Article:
Here are three things you should know (and share) about the flu vaccine.
1. You could get it for free
If you have a health condition, are aged 65 or older, pregnant, work in healthcare or are an unpaid carer, you may be able to get the flu vaccine for free. Children aged 2-11 are also offered the vaccine from October, and ensuring they are protected against flu can also stop the spread of the disease.
Health conditions include:
- Liver problems like cirrhosis or hepatitis
- Chronic heart disease
- Respiratory disease
- Multiple sclerosis
Not sure if your health condition covers you for a free vaccine? Contact your GP today. You may even be able to get your flu vaccine at your pharmacy, who will inform your GP for you.
2. Get it early
You might imagine that the best time to get your flu vaccine is in the middle of winter. After all, it’s a time of year we associate with sneezing and sniffles. In actual fact, the best time to get your vaccine is in the autumn, before winter sets in, as flu spreads more easily when temperatures are low. The vaccine is available from the start of October, but if you do miss it, it’s available well into the winter period.
3. The risks are serious
You might be thinking: “Why bother getting a flu vaccine if the person I know with CF has had their shot?”If you catch the flu, there is still a chance you could pass it on to someone who has been vaccinated. Even though their risk of catching the flu has been substantially decreased, it’s still possible. And this risk is all the more dangerous if that person is someone with a health condition like cystic fibrosis, or if they have had a transplant, which can cause a weaker immune system, making them more susceptible to catching the flu.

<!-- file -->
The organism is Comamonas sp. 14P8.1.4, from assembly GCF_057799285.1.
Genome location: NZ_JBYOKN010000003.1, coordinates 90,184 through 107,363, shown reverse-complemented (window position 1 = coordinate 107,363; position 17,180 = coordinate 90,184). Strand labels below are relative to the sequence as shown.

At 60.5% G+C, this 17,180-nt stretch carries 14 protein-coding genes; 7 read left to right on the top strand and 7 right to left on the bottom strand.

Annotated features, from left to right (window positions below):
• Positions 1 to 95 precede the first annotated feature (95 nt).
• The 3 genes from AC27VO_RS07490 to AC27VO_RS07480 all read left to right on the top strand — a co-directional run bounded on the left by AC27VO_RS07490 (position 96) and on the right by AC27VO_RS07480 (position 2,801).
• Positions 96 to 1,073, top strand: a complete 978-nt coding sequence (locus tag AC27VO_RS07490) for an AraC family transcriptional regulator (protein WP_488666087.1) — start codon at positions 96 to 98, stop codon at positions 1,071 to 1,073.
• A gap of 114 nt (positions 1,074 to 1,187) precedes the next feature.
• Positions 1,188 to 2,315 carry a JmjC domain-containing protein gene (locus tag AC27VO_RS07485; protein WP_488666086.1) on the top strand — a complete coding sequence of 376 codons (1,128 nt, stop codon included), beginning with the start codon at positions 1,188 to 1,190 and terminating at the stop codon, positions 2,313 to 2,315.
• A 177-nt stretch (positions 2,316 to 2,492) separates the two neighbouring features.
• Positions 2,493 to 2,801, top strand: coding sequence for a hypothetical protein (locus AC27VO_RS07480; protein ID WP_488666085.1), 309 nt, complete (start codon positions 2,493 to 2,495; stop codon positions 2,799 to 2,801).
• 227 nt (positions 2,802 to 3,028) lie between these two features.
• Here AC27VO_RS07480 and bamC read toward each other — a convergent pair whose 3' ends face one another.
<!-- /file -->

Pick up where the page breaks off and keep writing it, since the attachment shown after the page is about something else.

People with health conditions are 18 times more likely to die from flu than those without. In fact, people with a compromised immune system are over 50 times more likely than a healthy person to die of flu. And people with liver problems are 80 times more likely to die (NHS inform).
These are scary statistics, but they don’t have to be. Protect yourself by getting the vaccine, and encourage those around you who are eligible to do the same. The more people immunised, the better it is for everyone.
Sign up to our e-newsletter